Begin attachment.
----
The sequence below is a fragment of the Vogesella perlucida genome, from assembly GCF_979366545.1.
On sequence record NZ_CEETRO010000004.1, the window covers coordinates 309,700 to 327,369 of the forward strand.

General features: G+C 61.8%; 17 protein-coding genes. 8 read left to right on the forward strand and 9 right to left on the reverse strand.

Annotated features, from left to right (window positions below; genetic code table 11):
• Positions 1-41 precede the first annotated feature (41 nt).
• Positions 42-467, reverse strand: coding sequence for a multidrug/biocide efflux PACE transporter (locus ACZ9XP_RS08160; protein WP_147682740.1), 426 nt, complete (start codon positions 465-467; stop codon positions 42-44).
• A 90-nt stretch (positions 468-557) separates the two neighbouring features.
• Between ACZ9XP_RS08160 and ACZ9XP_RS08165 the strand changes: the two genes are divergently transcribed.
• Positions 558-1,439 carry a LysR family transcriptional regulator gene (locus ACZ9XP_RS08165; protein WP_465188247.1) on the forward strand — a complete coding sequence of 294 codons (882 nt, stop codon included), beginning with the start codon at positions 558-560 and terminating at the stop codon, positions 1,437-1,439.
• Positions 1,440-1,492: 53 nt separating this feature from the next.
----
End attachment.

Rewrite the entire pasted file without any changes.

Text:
The sequence below is a fragment of the Vogesella perlucida genome, from assembly GCF_979366545.1.
On sequence record NZ_CEETRO010000004.1, the window covers coordinates 309,700 to 327,369 of the forward strand.

General features: G+C 61.8%; 17 protein-coding genes. 8 read left to right on the forward strand and 9 right to left on the reverse strand.

Annotated features, from left to right (window positions below; genetic code table 11):
• Positions 1-41 precede the first annotated feature (41 nt).
• Positions 42-467, reverse strand: coding sequence for a multidrug/biocide efflux PACE transporter (locus ACZ9XP_RS08160; protein WP_147682740.1), 426 nt, complete (start codon positions 465-467; stop codon positions 42-44).
• A 90-nt stretch (positions 468-557) separates the two neighbouring features.
• Between ACZ9XP_RS08160 and ACZ9XP_RS08165 the strand changes: the two genes are divergently transcribed.
• Positions 558-1,439 carry a LysR family transcriptional regulator gene (locus ACZ9XP_RS08165; protein WP_465188247.1) on the forward strand — a complete coding sequence of 294 codons (882 nt, stop codon included), beginning with the start codon at positions 558-560 and terminating at the stop codon, positions 1,437-1,439.
• Positions 1,440-1,492: 53 nt separating this feature from the next.